Share this entry

Share this page

conductor

Line breaks: con|duct¦or
Pronunciation: /kənˈdʌktə
 
/

Definition of conductor in English:

noun

1A person who directs the performance of an orchestra or choir: he was appointed principal conductor of the Berlin Symphony Orchestra
More example sentences
  • I met him briefly at an after-concert reception while he was the principal conductor of the Detroit Symphony Orchestra.
  • Mascagni was a competent conductor of orchestral music as well as opera.
  • On his first visit to Barenboim, Lang played the Tchaikovsky concerto while the conductor played the orchestra part on a second piano.
2chiefly British A person who collects fares and sells tickets on a bus.
Example sentences
  • The conductor sold me the ticket on the train and I got off at Burley in Wharfedale with a load of other people, all dressed in suits as I was.
  • Since many commuters do not understand the BMTC's jargon of stage, often, conductors collecting the fare become the target of their ire and abuse.
  • There have been calls for the operators to hire conductors because unreliable ticket machines have led to angry passengers missing trams.
2.1North American A guard on a train.
Example sentences
  • It soon became a group effort as the train conductor and other workers helped move the supplies and eased the job.
  • I once had a Chief of Police write the train conductor / engineer a ticket for blocking the main drag in town.
  • The assistant conductor from our train went off duty and got on 350 to go back east.
3 Physics A material or device that conducts or transmits heat or electricity, especially when regarded in terms of its capacity to do this: most polymers are poor conductors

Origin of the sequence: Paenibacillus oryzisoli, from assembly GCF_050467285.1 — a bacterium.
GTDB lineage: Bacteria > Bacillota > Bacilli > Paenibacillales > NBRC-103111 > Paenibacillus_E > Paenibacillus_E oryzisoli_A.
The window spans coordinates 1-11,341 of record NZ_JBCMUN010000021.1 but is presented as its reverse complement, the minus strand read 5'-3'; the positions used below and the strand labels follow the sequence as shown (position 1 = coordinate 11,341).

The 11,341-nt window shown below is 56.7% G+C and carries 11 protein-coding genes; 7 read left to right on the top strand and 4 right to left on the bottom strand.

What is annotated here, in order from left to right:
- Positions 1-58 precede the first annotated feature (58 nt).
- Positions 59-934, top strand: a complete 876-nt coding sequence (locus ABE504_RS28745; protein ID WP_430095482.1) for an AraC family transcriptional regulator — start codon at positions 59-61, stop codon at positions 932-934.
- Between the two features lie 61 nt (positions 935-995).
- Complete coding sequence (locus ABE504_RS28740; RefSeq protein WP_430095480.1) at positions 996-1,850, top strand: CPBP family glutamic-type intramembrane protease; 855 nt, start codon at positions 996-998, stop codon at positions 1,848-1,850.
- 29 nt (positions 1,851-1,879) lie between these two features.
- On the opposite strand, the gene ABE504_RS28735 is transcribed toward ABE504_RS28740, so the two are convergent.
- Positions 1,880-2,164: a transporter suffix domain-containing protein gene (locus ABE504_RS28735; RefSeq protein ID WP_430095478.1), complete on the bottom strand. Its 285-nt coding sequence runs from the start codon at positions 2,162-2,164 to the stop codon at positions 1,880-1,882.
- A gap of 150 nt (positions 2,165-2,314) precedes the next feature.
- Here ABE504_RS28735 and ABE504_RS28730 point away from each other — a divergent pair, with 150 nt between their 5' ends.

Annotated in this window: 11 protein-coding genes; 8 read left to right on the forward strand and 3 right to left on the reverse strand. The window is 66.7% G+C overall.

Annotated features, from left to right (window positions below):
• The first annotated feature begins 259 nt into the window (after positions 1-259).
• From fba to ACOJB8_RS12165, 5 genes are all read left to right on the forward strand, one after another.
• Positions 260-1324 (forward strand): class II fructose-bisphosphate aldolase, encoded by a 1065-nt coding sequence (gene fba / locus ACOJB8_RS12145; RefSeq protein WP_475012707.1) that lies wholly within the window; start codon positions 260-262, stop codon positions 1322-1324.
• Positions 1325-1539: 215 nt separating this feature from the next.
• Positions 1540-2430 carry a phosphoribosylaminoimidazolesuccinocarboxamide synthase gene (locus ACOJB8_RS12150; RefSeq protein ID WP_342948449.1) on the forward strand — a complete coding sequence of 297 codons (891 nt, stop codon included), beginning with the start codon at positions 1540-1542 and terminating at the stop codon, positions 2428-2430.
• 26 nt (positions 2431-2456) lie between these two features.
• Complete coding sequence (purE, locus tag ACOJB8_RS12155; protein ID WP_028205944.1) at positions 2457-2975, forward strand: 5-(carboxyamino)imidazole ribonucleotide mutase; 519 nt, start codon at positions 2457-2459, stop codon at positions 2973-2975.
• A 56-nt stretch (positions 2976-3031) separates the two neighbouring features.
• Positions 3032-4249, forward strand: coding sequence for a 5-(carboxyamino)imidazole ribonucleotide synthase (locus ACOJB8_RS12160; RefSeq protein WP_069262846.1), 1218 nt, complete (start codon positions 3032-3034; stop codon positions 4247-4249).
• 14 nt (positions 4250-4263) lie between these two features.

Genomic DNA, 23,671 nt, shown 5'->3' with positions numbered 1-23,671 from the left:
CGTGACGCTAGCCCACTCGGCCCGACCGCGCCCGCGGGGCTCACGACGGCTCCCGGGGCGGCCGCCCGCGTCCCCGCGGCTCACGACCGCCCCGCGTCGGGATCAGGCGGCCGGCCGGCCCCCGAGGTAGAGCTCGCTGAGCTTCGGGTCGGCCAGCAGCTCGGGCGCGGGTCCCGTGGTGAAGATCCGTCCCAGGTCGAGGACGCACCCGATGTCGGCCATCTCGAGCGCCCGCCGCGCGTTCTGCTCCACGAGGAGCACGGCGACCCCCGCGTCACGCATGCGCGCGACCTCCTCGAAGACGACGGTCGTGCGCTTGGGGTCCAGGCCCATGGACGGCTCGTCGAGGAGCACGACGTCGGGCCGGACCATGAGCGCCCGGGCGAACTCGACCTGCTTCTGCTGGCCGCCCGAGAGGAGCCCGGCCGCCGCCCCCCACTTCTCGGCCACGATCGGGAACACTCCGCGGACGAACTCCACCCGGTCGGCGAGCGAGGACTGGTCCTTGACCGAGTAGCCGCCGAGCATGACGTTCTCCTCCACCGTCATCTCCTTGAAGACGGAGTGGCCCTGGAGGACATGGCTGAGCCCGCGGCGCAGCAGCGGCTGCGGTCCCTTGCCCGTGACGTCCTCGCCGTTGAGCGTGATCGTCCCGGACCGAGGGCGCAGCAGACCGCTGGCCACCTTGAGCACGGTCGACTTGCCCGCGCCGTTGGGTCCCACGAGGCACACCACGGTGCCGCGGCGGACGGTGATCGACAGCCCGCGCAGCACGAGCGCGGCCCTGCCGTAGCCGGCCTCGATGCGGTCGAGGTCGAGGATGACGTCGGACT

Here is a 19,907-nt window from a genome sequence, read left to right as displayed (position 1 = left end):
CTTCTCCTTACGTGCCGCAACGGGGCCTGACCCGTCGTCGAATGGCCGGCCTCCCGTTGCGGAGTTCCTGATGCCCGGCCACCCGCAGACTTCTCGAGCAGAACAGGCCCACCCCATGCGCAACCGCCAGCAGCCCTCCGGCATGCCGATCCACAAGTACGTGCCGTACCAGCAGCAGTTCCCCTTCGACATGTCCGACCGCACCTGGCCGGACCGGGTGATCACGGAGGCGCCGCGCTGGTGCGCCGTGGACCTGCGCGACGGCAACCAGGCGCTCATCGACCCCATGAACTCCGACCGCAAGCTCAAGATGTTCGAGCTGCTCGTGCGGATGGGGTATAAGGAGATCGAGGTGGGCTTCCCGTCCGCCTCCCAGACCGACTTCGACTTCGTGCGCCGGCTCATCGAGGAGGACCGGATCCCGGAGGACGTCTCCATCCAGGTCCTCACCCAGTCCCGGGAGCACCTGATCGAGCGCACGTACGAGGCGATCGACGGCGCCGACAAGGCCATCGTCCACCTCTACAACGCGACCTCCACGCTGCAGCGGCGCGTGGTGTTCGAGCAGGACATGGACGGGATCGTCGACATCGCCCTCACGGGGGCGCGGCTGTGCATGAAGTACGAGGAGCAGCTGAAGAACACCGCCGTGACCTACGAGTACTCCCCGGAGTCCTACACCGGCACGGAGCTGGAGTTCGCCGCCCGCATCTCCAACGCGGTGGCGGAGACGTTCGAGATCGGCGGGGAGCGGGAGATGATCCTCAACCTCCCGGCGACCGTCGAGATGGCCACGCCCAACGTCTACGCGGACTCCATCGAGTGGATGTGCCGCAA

More example sentences
  • It has a high melting point and is a good conductor of heat and electricity.
  • Lead is not a good conductor of electricity, heat, sound, or vibrations.
  • It is one of the best conductors of heat and electricity of all elements.
3.1 short for lightning conductor.
Example sentences
  • Based in south west Scotland and south east England and operating on a national basis, we offer full lightning protection and conductor services.
  • This conductor is of the same type and cross-section as the down conductor(s) of the installation.
  • Examples of differing installation principles however could be shown where say other European National Standards hold roof conductors away from roof finishes, where in the UK these conductors are laid flat to the finished material.
4British A person who is trained to provide conductive education.
Example sentences
  • The conductor defines the task, for example, raising one arm.
  • The conductor will work to ensure that all members of the group experience success, face challenges and learn new skills within the comfort of an environment that rewards effort, and not just results.
  • In this way the conductor ensures that the children experience success and feel proud of what they are doing.

Origin

late Middle English (denoting a military leader): via Old French from Latin conductor, from conducere 'bring together' (see conduct).

Derivatives

conductorship

1
noun
sense 1.
Example sentences
  • She has been director of Glyndebourne Touring Opera, artistic director of the London Mozart Players and has held principal conductorships of the Huddersfield and London Choral Societies.
  • The Halle Orchestra will play finely contrasted programmes under the conductorship of George Weldon, Associate Conductor to Sir John Barbirolli.
  • From the 1960s onwards, despite the golden period of Solti's conductorship, things started unravelling rapidly.

Words that rhyme with conductor

abductor, destructor, instructor, obstructor

Definition of conductor in:

Share this entry

Share this page

 

What do you find interesting about this word or phrase?

Comments that don't adhere to our Community Guidelines may be moderated or removed.

Get more from Oxford Dictionaries

Subscribe to remove adverts and access premium resources

Word of the day tenebrous
Pronunciation: ˈtɛnɪbrəs
adjective
dark; shadowy or obscure